Many older adults struggle with high drug costs

Liz Seegert

About Liz Seegert

Liz Seegert (@lseegert), is AHCJ’s topic editor on aging. Her work has appeared in Kaiser Health News, The Atlantic.com, New America Media, AARP.com and other outlets. She is a senior fellow at the Center for Health, Media & Policy at Hunter College in New York City, and co-produces HealthStyles for WBAI-FM/Pacifica Radio.

How can older adults save money on the high cost of prescription medication? It could be as simple as talking to their doctor or pharmacist — but a new survey finds that many aren’t having that conversation, and therefore not getting the help they need to find lower-cost solutions.

More than a quarter of respondents (27 percent) said high drug costs were a problem, yet nearly half (49 percent) said they had not talked with their doctor about the financial burden, according to a University of Michigan Institute for Healthcare Policy and Innovation national poll on healthy aging. High drug costs can keep patients from taking the medications they need to maintain health or prevent complications, according to Preeti Malani, M.D., director of the UM poll and professor of internal medicine, University of Michigan medical school.

“The average 65-year-old is on six different medications, and managed by four or more doctors,” she said in a telephone interview. For these high complexity patients, out-of-pocket costs can pose a financial burden, but nearly half of the survey respondents (49 percent) said they have not discussed costs with their doctors or pharmacists. Among those who did speak up about costs, two-thirds (67 percent) said their physician recommended a less expensive drug and 37 percent said their pharmacist recommended a lower-cost option.

“This suggests that there is an opportunity for physicians and pharmacists to bring up the subject even if their patients don’t,” she said.

One way to help older adults reduce their medication costs is to help them identify and eliminate unnecessary, or low-value, medications, according to Leslie Kernisan, M.D., a geriatrician and clinical Instructor in the division of geriatrics, University of California, San Francisco, who runs a health and caregiving education website. “Countless older adults are taking medications that are not indicated or barely benefit them,” said Kernisan, who was not involved in the UM poll.

“It’s easier for physicians to prescribe than de-prescribe,” she said in a phone interview. While many prescriptions drugs are absolutely vital to maintaining health, for other conditions, there are often non-drug alternatives that are as effective and can avoid many common side effects.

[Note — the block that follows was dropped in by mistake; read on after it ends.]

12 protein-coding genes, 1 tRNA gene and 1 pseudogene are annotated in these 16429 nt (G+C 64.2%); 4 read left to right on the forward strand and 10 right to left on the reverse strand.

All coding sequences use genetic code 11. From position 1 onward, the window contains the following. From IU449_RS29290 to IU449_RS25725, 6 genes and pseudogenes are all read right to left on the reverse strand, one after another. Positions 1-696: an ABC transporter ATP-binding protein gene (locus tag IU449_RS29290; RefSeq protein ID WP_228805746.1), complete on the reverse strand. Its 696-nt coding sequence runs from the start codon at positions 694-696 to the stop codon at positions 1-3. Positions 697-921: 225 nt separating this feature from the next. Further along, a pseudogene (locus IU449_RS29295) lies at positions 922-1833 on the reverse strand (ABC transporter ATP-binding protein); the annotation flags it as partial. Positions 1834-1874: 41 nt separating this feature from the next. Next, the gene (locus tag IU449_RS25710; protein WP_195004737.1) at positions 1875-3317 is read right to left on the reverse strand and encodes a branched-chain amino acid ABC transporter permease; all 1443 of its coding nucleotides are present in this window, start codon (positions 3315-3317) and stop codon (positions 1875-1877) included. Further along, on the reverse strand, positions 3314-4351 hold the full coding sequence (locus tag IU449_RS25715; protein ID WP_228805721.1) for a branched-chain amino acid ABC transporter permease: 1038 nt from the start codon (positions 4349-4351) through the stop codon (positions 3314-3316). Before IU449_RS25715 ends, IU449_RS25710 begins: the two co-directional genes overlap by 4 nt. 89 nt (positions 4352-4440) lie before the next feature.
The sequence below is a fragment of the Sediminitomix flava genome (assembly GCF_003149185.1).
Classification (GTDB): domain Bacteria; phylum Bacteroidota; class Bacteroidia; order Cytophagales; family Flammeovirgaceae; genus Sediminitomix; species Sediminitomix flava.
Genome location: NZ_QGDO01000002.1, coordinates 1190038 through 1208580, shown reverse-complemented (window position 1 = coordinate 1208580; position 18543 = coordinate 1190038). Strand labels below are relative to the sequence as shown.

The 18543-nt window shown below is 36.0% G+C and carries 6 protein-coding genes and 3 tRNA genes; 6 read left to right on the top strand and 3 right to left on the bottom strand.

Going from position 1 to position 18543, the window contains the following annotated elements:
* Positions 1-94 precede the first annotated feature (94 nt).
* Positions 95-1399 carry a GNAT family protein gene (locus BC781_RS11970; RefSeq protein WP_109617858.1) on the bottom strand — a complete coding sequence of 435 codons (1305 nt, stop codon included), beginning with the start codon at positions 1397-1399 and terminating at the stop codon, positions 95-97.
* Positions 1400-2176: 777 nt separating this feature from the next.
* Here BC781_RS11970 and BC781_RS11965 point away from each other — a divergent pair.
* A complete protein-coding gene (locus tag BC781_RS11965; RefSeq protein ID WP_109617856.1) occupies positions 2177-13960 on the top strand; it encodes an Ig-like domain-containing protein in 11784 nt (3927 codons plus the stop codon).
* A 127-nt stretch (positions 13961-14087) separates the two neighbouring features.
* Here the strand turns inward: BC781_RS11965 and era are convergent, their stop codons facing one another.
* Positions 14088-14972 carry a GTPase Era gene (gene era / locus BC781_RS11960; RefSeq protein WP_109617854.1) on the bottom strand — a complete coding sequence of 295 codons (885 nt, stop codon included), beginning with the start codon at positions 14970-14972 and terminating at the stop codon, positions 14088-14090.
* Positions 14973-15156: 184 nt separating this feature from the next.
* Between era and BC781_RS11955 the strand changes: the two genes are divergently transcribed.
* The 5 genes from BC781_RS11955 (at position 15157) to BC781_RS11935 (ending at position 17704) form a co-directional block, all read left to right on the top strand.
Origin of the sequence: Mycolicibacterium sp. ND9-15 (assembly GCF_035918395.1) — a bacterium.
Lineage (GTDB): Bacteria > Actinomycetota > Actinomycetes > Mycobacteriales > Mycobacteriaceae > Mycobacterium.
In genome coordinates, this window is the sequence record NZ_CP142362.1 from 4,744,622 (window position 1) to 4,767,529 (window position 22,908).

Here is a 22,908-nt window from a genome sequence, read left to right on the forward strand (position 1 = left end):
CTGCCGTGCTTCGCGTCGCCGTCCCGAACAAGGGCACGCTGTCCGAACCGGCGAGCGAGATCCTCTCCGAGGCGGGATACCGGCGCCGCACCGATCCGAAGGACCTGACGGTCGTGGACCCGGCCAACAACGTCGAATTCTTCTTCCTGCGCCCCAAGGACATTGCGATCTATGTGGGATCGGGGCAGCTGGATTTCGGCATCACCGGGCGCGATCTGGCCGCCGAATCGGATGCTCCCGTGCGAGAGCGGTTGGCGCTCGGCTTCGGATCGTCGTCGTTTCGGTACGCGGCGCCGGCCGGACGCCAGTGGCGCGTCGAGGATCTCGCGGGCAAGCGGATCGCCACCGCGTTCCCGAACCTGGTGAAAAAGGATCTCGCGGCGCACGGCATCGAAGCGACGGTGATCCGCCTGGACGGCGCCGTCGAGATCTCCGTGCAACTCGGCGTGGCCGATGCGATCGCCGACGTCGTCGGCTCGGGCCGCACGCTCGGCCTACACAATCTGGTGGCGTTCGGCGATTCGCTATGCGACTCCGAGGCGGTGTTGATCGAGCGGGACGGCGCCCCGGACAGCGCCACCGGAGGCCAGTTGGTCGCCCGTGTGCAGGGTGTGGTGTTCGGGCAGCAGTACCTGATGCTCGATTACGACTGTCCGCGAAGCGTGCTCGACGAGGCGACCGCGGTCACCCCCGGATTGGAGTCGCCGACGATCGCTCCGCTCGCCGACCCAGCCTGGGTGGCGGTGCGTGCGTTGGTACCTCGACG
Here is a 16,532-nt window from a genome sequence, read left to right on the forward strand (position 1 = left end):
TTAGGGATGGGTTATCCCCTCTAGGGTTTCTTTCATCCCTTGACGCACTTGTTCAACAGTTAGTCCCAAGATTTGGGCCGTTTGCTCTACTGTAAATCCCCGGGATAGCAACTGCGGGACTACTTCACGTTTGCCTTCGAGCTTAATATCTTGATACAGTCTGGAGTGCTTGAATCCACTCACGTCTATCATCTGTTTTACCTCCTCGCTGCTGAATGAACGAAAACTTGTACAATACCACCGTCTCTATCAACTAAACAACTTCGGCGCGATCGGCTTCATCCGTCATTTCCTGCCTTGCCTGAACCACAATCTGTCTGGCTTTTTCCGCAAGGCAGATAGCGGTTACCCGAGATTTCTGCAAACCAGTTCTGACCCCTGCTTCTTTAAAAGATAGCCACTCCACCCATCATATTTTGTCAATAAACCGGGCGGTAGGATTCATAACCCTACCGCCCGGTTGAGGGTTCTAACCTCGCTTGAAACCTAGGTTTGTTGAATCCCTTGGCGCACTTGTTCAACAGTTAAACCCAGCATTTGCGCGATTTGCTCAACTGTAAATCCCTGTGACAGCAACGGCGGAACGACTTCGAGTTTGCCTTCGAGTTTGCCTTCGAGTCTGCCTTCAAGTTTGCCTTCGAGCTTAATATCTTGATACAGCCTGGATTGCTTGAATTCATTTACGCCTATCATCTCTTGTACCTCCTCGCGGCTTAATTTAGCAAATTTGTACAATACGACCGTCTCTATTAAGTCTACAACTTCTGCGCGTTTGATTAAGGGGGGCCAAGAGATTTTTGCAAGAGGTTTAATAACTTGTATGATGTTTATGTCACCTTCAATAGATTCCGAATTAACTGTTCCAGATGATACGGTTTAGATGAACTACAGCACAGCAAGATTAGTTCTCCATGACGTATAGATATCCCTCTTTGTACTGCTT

So why not do this more often?

There’s an issue of ownership, according to Malani. Primary physicians are reluctant to stop something another physician started. And, it’s difficult for doctors to keep up with the costs of drugs, due to ever changing formularies and insurance coverage. Most physicians have no idea what prescription drugs really cost the patient.

“Even 50 or 80 dollars a month, multiplied by 12 months, is a lot of money for a lot of people. We’re finding just how vulnerable a lot of people are right now,” Malani said.

Under the Affordable Care Act, Medicare pays for a separate, annual medication review. That could be really helpful, save money, and reduce side effects, Malani said. “A good pharmacist, a good health care provider, can really narrow that list sometimes.”

Other money-saving strategies include using pharmacies in the big box stores like Costco or Target, which offer many common prescriptions for as little as four dollars. The trade off is an additional trip to the store and not having one pharmacist with a complete medication record for the patient if different electronic health systems are used, Kernisan said. Mail order pharmacies associated with the patient’s health plan are another option that can frequently lower the cost of maintenance drugs like statins or anti-hypertensives. There are also discount prescription cards and manufacturer coupons available for many drugs.

“Older people should also bring an advocate with them to their next visit, who is willing to ask questions about costs, if the patient is reluctant to bring it up” Kernisan advised. Just because there is a newer drug available doesn’t mean it’s always the best option. Often an older, generic version works just as effectively at less cost.

Both Malani and Kernisan pointed out that pharmacists are an underutilized resource when it comes to saving money on medication. While pharmacists can’t change prescriptions on their own, they can contact the physician on the patient’s behalf, alert them about cost, and suggest less expensive options. And, some medications are simply not recommended after a certain age.

“One of the messages I have for other physicians is, make sure you ask” said Malani. If someone is having trouble taking their meds because of side effects or complicated dosing or they’re simply too expensive, this is something that should be on the physician’s list.”

The poll was conducted among a nationally representative sample of 2,131 people, split almost equally between those aged 50 to 64 and those age 65 to 80. One in five respondents (19 percent) had “high complexity” of drug management with six or more prescriptions and multiple providers; another 47 percent had “moderate complexity,” with two to five prescriptions and multiple doctors.

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